Fighting fires comes with uncertainty – but one Canberra academic has developed a framework to help predict when extreme fires are likely.
Adjunct Professor Rick McRae from the Bushfire Research Group at UNSW Canberra said fire behaviour had changed in recent years.
“Fire managers in Australia have done a very good job of understanding quasi-steady state fire behaviour,” he said.
“What we started seeing around the turn of the century was a new type of fire occurring in Australia. We call these extreme wildfires.”
To better predict the risk of extreme bushfires in south-eastern Australia, he developed the Hierarchical Predictive Framework.
“These are fires that on one or more occasions develop a blow-up fire event, where the fire couples with the atmosphere above,” he said.
“That changes the fire behaviour, and it switches to what we call dynamic fire behaviour.”
The framework consists of four alert levels and relies on temperature and river flow data to determine if conditions are conducive for extreme fires.
Professor McRae said Level 1 monitored the seasonal climatic outlook across south-eastern Australia.
It also has a connection to our nation’s capital. The average temperature across the 12 months leading up to the bushfire season is compared with Bureau of Meteorology data to create the ‘Canberra Dipole’.
“Critically, when you’ve got a cold front moving through over Tasmania, and troughs inland, the interaction of these systems is focussed in the very south-east of the continent,” he said.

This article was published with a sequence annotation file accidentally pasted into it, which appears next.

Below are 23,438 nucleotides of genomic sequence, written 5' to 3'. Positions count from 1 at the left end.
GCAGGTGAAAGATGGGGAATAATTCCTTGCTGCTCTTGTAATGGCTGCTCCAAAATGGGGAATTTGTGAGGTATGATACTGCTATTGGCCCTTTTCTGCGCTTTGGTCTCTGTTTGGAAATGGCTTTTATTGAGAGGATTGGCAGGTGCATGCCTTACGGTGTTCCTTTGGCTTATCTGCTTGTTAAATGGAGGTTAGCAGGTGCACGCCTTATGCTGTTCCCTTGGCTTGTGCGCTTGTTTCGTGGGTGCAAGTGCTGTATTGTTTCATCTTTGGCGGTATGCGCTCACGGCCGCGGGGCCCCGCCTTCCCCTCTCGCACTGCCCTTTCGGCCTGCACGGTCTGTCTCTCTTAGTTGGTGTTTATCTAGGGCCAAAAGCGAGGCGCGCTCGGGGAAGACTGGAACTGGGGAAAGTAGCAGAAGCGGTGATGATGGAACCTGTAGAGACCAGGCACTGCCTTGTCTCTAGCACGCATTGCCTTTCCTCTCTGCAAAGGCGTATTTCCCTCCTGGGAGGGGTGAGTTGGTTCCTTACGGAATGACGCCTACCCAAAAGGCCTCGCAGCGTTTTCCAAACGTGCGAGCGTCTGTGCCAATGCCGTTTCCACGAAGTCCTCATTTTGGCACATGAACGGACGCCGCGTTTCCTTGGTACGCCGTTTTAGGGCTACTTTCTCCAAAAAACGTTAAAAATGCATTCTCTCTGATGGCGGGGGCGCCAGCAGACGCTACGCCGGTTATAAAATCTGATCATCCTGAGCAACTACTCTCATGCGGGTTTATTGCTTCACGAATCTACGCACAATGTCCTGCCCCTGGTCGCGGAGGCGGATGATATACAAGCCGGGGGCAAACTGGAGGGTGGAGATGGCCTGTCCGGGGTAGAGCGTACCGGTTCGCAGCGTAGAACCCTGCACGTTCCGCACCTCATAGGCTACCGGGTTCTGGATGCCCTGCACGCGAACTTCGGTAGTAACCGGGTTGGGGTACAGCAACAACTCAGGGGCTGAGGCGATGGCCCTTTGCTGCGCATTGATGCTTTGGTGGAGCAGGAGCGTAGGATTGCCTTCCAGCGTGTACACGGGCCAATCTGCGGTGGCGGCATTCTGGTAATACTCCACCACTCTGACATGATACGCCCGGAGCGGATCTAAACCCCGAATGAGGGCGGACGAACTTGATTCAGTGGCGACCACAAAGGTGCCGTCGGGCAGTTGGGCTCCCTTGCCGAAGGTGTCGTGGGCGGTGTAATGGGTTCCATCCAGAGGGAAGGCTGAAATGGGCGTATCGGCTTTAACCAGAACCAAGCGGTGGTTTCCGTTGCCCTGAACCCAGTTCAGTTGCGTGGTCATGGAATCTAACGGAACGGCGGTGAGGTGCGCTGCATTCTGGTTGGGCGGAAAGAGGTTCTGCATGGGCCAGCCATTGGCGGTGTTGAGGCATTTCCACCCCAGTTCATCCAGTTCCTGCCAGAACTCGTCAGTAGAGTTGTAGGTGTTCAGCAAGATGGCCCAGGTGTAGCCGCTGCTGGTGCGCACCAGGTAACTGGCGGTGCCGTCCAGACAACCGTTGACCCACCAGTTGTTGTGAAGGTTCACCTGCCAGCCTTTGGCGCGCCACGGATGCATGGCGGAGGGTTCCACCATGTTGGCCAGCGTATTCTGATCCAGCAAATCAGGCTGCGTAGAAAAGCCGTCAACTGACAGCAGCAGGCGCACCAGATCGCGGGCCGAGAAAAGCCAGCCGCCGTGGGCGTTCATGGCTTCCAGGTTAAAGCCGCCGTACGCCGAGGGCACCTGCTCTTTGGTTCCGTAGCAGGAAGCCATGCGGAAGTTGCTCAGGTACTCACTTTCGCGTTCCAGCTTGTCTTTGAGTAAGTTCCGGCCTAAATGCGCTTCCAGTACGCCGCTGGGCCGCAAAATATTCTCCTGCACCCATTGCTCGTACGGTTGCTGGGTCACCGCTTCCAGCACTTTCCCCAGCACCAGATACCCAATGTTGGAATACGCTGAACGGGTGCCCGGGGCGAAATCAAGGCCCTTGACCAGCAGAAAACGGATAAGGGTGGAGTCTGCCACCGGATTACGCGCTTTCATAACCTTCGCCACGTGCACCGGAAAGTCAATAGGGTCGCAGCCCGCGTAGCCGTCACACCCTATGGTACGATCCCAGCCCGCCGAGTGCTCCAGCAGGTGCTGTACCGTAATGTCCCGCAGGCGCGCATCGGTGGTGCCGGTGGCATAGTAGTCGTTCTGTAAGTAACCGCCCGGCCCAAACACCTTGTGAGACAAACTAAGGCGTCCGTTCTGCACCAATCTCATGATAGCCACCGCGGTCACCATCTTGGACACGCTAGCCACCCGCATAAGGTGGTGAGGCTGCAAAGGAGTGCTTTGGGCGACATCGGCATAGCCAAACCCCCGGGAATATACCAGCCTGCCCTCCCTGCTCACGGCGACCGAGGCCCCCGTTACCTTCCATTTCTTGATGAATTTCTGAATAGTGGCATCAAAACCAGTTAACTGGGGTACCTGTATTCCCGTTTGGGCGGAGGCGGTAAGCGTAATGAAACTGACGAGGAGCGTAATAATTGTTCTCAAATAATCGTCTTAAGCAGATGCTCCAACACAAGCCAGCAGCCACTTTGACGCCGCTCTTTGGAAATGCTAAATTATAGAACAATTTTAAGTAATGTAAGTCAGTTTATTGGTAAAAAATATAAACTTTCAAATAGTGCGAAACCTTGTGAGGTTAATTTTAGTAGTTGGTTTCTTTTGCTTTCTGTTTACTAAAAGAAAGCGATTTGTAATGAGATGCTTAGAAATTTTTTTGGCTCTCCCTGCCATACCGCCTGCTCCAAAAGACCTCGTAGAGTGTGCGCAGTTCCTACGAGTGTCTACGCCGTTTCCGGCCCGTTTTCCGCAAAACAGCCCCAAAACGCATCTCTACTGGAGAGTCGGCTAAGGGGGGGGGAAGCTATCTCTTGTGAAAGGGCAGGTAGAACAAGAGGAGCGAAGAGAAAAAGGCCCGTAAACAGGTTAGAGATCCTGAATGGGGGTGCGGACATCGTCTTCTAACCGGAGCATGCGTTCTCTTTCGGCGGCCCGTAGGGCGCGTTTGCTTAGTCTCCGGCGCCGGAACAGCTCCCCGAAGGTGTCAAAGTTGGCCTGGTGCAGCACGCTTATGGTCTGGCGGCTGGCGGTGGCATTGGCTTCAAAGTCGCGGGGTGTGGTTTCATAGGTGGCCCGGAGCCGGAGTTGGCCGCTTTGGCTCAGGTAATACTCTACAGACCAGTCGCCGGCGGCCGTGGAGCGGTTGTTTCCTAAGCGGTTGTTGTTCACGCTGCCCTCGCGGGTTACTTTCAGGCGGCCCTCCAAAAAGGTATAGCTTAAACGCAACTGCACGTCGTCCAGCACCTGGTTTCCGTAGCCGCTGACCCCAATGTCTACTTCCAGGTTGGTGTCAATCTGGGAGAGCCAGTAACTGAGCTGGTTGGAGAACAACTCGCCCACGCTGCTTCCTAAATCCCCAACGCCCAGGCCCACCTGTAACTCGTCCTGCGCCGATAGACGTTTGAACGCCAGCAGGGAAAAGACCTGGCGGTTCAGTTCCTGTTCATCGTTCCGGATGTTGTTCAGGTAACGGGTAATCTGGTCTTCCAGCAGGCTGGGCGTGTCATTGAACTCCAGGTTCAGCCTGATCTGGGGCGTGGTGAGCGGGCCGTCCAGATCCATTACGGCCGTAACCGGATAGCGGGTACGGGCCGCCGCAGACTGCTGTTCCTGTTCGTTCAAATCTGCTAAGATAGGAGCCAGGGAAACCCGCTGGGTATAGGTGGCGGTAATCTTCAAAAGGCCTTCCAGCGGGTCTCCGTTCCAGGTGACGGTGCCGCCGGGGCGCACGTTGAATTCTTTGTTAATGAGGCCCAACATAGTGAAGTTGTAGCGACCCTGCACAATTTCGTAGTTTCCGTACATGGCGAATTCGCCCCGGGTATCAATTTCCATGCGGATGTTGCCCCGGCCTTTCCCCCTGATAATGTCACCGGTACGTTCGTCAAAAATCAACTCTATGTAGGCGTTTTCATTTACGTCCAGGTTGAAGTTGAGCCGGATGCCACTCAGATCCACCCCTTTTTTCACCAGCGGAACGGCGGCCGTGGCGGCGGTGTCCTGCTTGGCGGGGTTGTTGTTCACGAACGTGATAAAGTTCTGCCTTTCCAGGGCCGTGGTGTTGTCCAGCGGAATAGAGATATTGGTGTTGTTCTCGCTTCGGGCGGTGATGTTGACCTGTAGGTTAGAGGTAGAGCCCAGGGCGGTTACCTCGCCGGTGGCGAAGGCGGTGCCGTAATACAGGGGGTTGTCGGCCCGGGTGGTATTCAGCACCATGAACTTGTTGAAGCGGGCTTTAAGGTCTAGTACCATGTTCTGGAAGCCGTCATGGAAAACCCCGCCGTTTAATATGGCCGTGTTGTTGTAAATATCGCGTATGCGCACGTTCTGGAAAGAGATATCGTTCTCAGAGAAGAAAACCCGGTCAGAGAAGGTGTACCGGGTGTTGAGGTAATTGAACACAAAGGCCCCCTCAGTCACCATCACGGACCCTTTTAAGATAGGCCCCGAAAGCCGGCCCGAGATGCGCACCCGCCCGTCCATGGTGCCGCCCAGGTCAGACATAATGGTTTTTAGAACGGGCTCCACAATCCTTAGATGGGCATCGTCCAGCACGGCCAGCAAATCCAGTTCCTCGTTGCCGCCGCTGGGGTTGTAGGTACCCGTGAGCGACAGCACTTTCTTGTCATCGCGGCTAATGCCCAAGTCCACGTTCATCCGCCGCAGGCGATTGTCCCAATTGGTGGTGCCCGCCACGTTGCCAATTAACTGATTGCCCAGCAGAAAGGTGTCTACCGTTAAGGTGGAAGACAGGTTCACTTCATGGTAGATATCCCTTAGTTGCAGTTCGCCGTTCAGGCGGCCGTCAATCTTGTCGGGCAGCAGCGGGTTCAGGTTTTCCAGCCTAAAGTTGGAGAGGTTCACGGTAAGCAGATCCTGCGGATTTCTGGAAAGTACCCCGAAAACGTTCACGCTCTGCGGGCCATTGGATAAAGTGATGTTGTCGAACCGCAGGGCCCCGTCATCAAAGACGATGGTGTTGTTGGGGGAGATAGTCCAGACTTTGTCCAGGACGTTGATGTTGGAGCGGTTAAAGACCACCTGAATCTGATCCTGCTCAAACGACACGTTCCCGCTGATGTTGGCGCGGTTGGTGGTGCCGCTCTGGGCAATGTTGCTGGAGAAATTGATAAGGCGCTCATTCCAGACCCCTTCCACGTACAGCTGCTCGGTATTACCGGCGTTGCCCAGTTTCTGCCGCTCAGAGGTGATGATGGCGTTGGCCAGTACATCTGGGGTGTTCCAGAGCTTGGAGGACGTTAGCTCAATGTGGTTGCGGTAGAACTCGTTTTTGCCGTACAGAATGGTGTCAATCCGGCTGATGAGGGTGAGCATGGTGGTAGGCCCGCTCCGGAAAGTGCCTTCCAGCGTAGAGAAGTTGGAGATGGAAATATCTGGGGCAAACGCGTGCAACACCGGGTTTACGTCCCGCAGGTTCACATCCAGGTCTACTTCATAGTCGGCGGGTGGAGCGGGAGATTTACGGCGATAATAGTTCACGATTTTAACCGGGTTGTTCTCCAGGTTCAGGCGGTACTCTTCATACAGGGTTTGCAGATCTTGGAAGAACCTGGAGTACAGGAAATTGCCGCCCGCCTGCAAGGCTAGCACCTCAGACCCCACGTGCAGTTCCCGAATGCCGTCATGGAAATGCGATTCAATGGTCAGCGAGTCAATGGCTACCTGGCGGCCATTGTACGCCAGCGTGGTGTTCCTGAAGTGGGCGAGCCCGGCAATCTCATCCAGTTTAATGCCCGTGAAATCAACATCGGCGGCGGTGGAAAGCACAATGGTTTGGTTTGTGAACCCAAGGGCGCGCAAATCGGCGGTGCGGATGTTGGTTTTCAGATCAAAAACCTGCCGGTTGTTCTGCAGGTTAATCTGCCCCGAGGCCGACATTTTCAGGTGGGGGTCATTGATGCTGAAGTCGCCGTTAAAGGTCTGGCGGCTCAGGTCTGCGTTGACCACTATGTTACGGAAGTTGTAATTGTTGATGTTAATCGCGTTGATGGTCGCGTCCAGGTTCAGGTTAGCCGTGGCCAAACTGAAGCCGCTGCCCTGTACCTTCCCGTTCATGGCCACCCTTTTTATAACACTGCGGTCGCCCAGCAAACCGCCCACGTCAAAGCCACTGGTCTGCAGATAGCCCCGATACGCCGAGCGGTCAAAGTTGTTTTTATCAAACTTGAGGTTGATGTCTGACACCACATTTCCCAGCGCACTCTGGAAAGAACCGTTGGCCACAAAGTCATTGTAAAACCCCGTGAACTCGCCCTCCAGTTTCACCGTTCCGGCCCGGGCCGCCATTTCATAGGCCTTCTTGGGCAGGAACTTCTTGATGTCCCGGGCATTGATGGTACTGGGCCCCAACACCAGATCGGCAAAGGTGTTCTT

“The best climate data site in that area is Canberra Airport – we tried a number of areas and Canberra certainly picked up the pattern best.”
A Level 2 alert is issued when observers notice rivers drying, while Level 3 and Level 4 alerts are declared on further data analysis and as a trigger for action, respectively.
“When the rivers start to dry [in a Level 2 alert], that gives us a warning sign about large fuel sources becoming fully flammable,” he said.
Professor McRae said the model had been tested against decades of data, including information collected during the Black Summer bushfires.
“We’ve worked it backwards for over 20 years [of data], and we’re really happy with how it’s performed,” he said.
“That’s a good indicator for us.”
While the Hierarchical Predictive Framework is in a trial phrase, Professor McRae hopes it will become a useful tool as climate change brings more frequent fires.
“Unfortunately, there is something new every time we go into a bad summer because of climate change,” he said.
“There’s got to be this ongoing dialogue between researchers, fire services and the community.
“Our next phase is taking it to fire services to see how interested they are in taking this up.”
Professor McRae said the framework was intended to sit alongside other predictive tools.
“This is a tool to let authorities know about the potential for these dynamic fires,” he said.
“At a finer level, it’s important to have observers looking for the lead-up.
“[And] when these fires do occur, you need to take special steps to keep everyone safe.”
More information in October’s Australian Journal of Emergency Management can be found online.